Sunday, September 19, 2010

Family Courts "Splattered in Blood"

Sunday morning, three children ages 7,12 and 14 took their last breaths,as their father, during a court ordered visitation, Muhammed Goher, 47 of Houston, Texas opened fire. The school bags, neatly at the foot of the beds where the children were shot, splattered in their blood. Beanie Babies along the wall of the 7-year olds bed, soaked in her blood.

On Friday, Norma Goher, the children's mother dropped off the kids to their father, the couple was divorced, and he was to return them back to her on Sunday. The family court knew Muhammed was not stable and yet the judge went ahead and signed the order for visitation anyway. A hearing on visitation issues and removal of overnight visits with the father was scheduled for September 27th. In my opinion, one more time of court mandated "daddy time", cost the kids their lives.

There is an automatic presumption that it is in the best interest of a child “regardless of court orders”, prior violence or threats, to maintain visitation with both parents. Victims of domestic violence face a double edged sword. Either expose their children to imminent danger, or defy the court system refusing to allow visitation. Like so many others before her, Norma atttempted to deal with a violent relationship in a dysfunctional family court environment.

In family court the two parties are presumed to be on a level playing field--law abiding individuals who have a disagreement over a private family matter. A core assumption of family law is that family disputes are not criminal disputes. As such, there are few safeguards built into the family court system to protect against the criminal dynamics that dominate family disputes in cases of family violence. In addition, the accusations the victim makes in family court, no matter how serious, carry no more authority than one person's say so. One of the most serious consequences is that when a family violence victim opens a case in family court against her abuser, the abuser is given equal opportunity to fight back against the victim's accusations, often because the abusers past is not an issue. Unless, of course, he is brought in from county or state prison sporting an orange jump suit and leg shackles.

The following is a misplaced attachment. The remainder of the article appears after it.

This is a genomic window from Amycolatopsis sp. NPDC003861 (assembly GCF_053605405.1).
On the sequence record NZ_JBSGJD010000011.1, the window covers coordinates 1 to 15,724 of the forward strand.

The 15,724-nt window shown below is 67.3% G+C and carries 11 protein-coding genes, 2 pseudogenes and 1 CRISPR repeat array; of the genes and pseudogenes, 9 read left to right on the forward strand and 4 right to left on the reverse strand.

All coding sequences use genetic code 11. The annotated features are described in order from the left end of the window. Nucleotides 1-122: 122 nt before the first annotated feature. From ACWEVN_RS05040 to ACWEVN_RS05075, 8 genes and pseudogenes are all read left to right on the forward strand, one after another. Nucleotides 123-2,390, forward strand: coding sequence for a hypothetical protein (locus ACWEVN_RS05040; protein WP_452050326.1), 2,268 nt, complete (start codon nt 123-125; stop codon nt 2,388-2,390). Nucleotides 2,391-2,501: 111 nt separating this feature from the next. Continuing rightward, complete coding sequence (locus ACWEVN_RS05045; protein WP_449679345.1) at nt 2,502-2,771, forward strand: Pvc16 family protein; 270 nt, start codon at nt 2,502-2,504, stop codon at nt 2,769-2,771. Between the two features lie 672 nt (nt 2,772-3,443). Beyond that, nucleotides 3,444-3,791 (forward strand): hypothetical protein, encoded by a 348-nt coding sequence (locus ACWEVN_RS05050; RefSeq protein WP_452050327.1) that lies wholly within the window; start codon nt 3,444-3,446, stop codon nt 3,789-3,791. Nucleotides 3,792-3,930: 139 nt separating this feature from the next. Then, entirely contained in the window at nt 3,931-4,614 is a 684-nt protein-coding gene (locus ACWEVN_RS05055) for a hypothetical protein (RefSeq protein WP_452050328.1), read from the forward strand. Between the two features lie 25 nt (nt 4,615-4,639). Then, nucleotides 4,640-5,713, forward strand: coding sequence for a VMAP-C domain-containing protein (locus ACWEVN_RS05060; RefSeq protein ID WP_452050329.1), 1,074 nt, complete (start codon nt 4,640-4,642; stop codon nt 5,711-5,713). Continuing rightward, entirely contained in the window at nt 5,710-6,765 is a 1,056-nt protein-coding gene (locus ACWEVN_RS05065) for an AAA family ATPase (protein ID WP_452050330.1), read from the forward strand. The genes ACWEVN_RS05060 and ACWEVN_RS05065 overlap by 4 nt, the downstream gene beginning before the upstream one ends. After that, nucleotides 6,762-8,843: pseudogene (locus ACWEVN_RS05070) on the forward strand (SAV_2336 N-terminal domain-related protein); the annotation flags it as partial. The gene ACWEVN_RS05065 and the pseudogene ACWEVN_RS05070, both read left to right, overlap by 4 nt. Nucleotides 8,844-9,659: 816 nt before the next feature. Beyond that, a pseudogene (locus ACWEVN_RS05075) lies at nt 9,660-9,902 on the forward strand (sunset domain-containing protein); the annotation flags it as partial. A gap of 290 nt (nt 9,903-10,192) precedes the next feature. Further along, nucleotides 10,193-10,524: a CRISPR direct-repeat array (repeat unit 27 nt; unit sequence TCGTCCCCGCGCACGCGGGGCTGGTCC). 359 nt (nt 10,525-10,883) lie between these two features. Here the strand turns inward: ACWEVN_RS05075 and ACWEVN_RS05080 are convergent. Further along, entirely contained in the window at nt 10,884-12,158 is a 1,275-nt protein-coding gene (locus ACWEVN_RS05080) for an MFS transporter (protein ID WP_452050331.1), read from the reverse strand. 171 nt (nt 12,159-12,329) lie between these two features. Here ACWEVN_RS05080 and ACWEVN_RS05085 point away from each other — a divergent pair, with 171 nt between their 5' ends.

There are lawyers and men’s groups who argue using domestic violence with a broad brush is not a reason to deny fathers visitation with their children. Accusing mothers of lying or making up stories to keep fathers’ from their children.

Under the current laws, a parent without custody is entitled "reasonable visitation." There is a high burden of proof as evidenced in this case when a court refuses to take into account dangerous abusers pose to their children.

Until we place the issue of labeling these cases as a "private matter" or an isolated incident, expect the death toll among children to rise. Expect the courts to continue to ignore obvious danger signs when a victim of violence is or has ended the relationship.

After killing his children, he shot himself in the head, but remains alive and is expected to survive the attempted suicide.

(Susan Murphy Milano, is with the Institute for Relational Harm Reduction & Public Psychopathy Education for more information visit and is the author of the new book "Time's Up A Guide on How to Leave and Survive Abusive and Stalking Relationships available for purchase at the Institute, and where ever books are sold.)

Evidentiary Abuse Affidavit by Susan Murphy Milano from the Book "Time's Up" from Courage Network on Vimeo.


Anonymous said...

3 more children who received death sentences from family court.

Kathy said...

When will the courts learn? How many children have to die before the court system starts to genuinely put the best interests of the child first? When will the system accept that some parents are not safe parents? When will they accept that when women cry wolf there usually is a wolf posing a threat to their children?
This is a global issue not only a US issue.

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